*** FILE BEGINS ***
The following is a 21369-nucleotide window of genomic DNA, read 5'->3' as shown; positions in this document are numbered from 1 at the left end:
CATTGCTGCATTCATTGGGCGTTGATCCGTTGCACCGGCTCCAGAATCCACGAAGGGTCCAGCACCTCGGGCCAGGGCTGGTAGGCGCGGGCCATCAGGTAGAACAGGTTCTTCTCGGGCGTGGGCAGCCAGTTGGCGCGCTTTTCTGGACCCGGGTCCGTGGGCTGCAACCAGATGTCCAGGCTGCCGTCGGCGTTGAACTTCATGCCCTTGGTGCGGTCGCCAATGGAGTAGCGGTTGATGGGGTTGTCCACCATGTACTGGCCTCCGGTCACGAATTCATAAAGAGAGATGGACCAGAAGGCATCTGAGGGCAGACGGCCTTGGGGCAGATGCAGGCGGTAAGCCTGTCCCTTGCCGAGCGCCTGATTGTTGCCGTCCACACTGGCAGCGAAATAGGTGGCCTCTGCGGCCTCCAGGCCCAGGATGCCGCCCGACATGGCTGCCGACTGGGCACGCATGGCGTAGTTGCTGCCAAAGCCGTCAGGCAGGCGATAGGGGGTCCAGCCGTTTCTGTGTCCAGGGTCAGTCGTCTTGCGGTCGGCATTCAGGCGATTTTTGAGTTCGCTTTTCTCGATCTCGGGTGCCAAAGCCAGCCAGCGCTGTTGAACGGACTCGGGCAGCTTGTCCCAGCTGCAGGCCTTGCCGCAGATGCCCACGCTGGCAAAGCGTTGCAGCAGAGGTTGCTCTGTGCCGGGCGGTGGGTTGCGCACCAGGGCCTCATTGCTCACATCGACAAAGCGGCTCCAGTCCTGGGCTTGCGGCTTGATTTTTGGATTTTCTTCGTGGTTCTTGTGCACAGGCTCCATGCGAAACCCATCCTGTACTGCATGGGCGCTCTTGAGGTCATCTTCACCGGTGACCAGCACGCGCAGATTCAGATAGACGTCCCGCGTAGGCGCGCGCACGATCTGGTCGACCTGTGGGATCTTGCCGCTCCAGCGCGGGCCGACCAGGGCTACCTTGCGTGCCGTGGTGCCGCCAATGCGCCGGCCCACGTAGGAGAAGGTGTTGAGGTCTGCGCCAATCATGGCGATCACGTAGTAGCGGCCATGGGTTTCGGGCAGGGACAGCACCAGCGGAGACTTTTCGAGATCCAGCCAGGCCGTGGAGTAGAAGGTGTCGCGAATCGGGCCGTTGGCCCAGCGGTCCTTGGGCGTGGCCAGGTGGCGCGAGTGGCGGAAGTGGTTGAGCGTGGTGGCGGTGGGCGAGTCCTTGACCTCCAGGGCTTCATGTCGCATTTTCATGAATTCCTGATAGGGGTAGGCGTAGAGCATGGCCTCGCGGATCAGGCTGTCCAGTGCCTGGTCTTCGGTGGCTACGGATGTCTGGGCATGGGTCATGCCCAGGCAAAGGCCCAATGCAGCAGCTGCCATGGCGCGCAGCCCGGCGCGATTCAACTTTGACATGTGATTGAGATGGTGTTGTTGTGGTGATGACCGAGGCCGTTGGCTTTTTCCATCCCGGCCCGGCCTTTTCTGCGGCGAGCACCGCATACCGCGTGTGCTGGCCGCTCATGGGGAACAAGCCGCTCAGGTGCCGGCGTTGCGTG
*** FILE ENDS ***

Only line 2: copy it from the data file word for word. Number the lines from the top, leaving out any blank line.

CATTGCTGCATTCATTGGGCGTTGATCCGTTGCACCGGCTCCAGAATCCACGAAGGGTCCAGCACCTCGGGCCAGGGCTGGTAGGCGCGGGCCATCAGGTAGAACAGGTTCTTCTCGGGCGTGGGCAGCCAGTTGGCGCGCTTTTCTGGACCCGGGTCCGTGGGCTGCAACCAGATGTCCAGGCTGCCGTCGGCGTTGAACTTCATGCCCTTGGTGCGGTCGCCAATGGAGTAGCGGTTGATGGGGTTGTCCACCATGTACTGGCCTCCGGTCACGAATTCATAAAGAGAGATGGACCAGAAGGCATCTGAGGGCAGACGGCCTTGGGGCAGATGCAGGCGGTAAGCCTGTCCCTTGCCGAGCGCCTGATTGTTGCCGTCCACACTGGCAGCGAAATAGGTGGCCTCTGCGGCCTCCAGGCCCAGGATGCCGCCCGACATGGCTGCCGACTGGGCACGCATGGCGTAGTTGCTGCCAAAGCCGTCAGGCAGGCGATAGGGGGTCCAGCCGTTTCTGTGTCCAGGGTCAGTCGTCTTGCGGTCGGCATTCAGGCGATTTTTGAGTTCGCTTTTCTCGATCTCGGGTGCCAAAGCCAGCCAGCGCTGTTGAACGGACTCGGGCAGCTTGTCCCAGCTGCAGGCCTTGCCGCAGATGCCCACGCTGGCAAAGCGTTGCAGCAGAGGTTGCTCTGTGCCGGGCGGTGGGTTGCGCACCAGGGCCTCATTGCTCACATCGACAAAGCGGCTCCAGTCCTGGGCTTGCGGCTTGATTTTTGGATTTTCTTCGTGGTTCTTGTGCACAGGCTCCATGCGAAACCCATCCTGTACTGCATGGGCGCTCTTGAGGTCATCTTCACCGGTGACCAGCACGCGCAGATTCAGATAGACGTCCCGCGTAGGCGCGCGCACGATCTGGTCGACCTGTGGGATCTTGCCGCTCCAGCGCGGGCCGACCAGGGCTACCTTGCGTGCCGTGGTGCCGCCAATGCGCCGGCCCACGTAGGAGAAGGTGTTGAGGTCTGCGCCAATCATGGCGATCACGTAGTAGCGGCCATGGGTTTCGGGCAGGGACAGCACCAGCGGAGACTTTTCGAGATCCAGCCAGGCCGTGGAGTAGAAGGTGTCGCGAATCGGGCCGTTGGCCCAGCGGTCCTTGGGCGTGGCCAGGTGGCGCGAGTGGCGGAAGTGGTTGAGCGTGGTGGCGGTGGGCGAGTCCTTGACCTCCAGGGCTTCATGTCGCATTTTCATGAATTCCTGATAGGGGTAGGCGTAGAGCATGGCCTCGCGGATCAGGCTGTCCAGTGCCTGGTCTTCGGTGGCTACGGATGTCTGGGCATGGGTCATGCCCAGGCAAAGGCCCAATGCAGCAGCTGCCATGGCGCGCAGCCCGGCGCGATTCAACTTTGACATGTGATTGAGATGGTGTTGTTGTGGTGATGACCGAGGCCGTTGGCTTTTTCCATCCCGGCCCGGCCTTTTCTGCGGCGAGCACCGCATACCGCGTGTGCTGGCCGCTCATGGGGAACAAGCCGCTCAGGTGCCGGCGTTGCGTG